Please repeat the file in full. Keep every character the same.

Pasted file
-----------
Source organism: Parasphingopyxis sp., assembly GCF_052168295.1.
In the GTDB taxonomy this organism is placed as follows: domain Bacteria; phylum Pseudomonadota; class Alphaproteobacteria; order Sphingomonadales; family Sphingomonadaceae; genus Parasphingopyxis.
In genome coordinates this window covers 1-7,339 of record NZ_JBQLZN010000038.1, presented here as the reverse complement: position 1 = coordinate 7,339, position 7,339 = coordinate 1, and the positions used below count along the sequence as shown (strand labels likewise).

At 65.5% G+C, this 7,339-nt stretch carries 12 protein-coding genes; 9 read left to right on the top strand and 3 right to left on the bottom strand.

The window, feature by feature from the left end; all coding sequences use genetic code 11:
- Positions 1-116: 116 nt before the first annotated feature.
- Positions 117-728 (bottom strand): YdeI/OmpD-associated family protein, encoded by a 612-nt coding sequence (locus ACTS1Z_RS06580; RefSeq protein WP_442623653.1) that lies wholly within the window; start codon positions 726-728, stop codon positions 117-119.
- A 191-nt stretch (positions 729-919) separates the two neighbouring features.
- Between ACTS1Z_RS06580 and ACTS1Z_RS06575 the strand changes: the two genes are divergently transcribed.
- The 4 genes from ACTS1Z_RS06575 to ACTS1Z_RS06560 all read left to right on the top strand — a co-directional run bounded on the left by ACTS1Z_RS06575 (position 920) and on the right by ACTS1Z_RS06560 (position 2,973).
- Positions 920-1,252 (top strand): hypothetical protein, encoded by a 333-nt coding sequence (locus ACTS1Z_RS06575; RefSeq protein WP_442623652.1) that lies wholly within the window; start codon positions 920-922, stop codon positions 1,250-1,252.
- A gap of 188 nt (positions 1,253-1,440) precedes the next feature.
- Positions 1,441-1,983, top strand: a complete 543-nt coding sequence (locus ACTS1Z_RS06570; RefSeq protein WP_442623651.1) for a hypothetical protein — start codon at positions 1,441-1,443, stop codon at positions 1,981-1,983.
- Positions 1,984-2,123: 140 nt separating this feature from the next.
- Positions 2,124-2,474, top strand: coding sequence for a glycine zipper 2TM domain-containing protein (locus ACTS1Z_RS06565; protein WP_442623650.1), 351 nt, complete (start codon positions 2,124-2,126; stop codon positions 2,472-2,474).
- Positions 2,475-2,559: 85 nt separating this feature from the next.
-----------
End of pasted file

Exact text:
Source organism: Parasphingopyxis sp., assembly GCF_052168295.1.
In the GTDB taxonomy this organism is placed as follows: domain Bacteria; phylum Pseudomonadota; class Alphaproteobacteria; order Sphingomonadales; family Sphingomonadaceae; genus Parasphingopyxis.
In genome coordinates this window covers 1-7,339 of record NZ_JBQLZN010000038.1, presented here as the reverse complement: position 1 = coordinate 7,339, position 7,339 = coordinate 1, and the positions used below count along the sequence as shown (strand labels likewise).

At 65.5% G+C, this 7,339-nt stretch carries 12 protein-coding genes; 9 read left to right on the top strand and 3 right to left on the bottom strand.

The window, feature by feature from the left end; all coding sequences use genetic code 11:
- Positions 1-116: 116 nt before the first annotated feature.
- Positions 117-728 (bottom strand): YdeI/OmpD-associated family protein, encoded by a 612-nt coding sequence (locus ACTS1Z_RS06580; RefSeq protein WP_442623653.1) that lies wholly within the window; start codon positions 726-728, stop codon positions 117-119.
- A 191-nt stretch (positions 729-919) separates the two neighbouring features.
- Between ACTS1Z_RS06580 and ACTS1Z_RS06575 the strand changes: the two genes are divergently transcribed.
- The 4 genes from ACTS1Z_RS06575 to ACTS1Z_RS06560 all read left to right on the top strand — a co-directional run bounded on the left by ACTS1Z_RS06575 (position 920) and on the right by ACTS1Z_RS06560 (position 2,973).
- Positions 920-1,252 (top strand): hypothetical protein, encoded by a 333-nt coding sequence (locus ACTS1Z_RS06575; RefSeq protein WP_442623652.1) that lies wholly within the window; start codon positions 920-922, stop codon positions 1,250-1,252.
- A gap of 188 nt (positions 1,253-1,440) precedes the next feature.
- Positions 1,441-1,983, top strand: a complete 543-nt coding sequence (locus ACTS1Z_RS06570; RefSeq protein WP_442623651.1) for a hypothetical protein — start codon at positions 1,441-1,443, stop codon at positions 1,981-1,983.
- Positions 1,984-2,123: 140 nt separating this feature from the next.
- Positions 2,124-2,474, top strand: coding sequence for a glycine zipper 2TM domain-containing protein (locus ACTS1Z_RS06565; protein WP_442623650.1), 351 nt, complete (start codon positions 2,124-2,126; stop codon positions 2,472-2,474).
- Positions 2,475-2,559: 85 nt separating this feature from the next.